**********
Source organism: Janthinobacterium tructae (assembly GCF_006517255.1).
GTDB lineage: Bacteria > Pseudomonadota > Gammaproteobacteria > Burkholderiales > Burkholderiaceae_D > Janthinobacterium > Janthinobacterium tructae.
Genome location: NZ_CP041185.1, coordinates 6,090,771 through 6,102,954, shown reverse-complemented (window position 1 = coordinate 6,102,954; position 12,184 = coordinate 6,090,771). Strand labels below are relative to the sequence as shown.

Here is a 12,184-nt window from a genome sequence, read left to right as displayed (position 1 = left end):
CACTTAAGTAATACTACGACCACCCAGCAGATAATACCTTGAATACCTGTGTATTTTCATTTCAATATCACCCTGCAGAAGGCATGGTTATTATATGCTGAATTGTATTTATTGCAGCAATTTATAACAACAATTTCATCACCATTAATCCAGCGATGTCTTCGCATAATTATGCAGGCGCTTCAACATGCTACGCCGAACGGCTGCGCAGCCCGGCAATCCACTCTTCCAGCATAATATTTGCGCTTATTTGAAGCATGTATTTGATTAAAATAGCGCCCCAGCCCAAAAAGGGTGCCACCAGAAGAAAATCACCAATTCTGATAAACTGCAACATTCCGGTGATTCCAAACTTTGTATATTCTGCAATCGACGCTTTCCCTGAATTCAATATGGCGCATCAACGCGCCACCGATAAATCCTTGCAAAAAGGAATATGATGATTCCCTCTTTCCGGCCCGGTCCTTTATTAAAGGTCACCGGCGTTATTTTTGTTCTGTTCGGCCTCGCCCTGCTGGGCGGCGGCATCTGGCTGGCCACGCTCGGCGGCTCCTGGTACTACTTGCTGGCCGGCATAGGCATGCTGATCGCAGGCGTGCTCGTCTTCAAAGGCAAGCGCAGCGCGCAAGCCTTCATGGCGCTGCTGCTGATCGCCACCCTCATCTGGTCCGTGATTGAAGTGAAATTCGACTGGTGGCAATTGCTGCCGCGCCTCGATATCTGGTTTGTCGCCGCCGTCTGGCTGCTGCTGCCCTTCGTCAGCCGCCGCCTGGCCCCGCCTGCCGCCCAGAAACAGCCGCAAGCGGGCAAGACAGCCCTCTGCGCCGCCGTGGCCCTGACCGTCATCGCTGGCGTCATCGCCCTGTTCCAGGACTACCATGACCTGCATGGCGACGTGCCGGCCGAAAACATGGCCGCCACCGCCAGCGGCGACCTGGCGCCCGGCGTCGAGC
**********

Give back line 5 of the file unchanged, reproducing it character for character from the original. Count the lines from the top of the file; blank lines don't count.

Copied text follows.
CACTTAAGTAATACTACGACCACCCAGCAGATAATACCTTGAATACCTGTGTATTTTCATTTCAATATCACCCTGCAGAAGGCATGGTTATTATATGCTGAATTGTATTTATTGCAGCAATTTATAACAACAATTTCATCACCATTAATCCAGCGATGTCTTCGCATAATTATGCAGGCGCTTCAACATGCTACGCCGAACGGCTGCGCAGCCCGGCAATCCACTCTTCCAGCATAATATTTGCGCTTATTTGAAGCATGTATTTGATTAAAATAGCGCCCCAGCCCAAAAAGGGTGCCACCAGAAGAAAATCACCAATTCTGATAAACTGCAACATTCCGGTGATTCCAAACTTTGTATATTCTGCAATCGACGCTTTCCCTGAATTCAATATGGCGCATCAACGCGCCACCGATAAATCCTTGCAAAAAGGAATATGATGATTCCCTCTTTCCGGCCCGGTCCTTTATTAAAGGTCACCGGCGTTATTTTTGTTCTGTTCGGCCTCGCCCTGCTGGGCGGCGGCATCTGGCTGGCCACGCTCGGCGGCTCCTGGTACTACTTGCTGGCCGGCATAGGCATGCTGATCGCAGGCGTGCTCGTCTTCAAAGGCAAGCGCAGCGCGCAAGCCTTCATGGCGCTGCTGCTGATCGCCACCCTCATCTGGTCCGTGATTGAAGTGAAATTCGACTGGTGGCAATTGCTGCCGCGCCTCGATATCTGGTTTGTCGCCGCCGTCTGGCTGCTGCTGCCCTTCGTCAGCCGCCGCCTGGCCCCGCCTGCCGCCCAGAAACAGCCGCAAGCGGGCAAGACAGCCCTCTGCGCCGCCGTGGCCCTGACCGTCATCGCTGGCGTCATCGCCCTGTTCCAGGACTACCATGACCTGCATGGCGACGTGCCGGCCGAAAACATGGCCGCCACCGCCAGCGGCGACCTGGCGCCCGGCGTCGAGC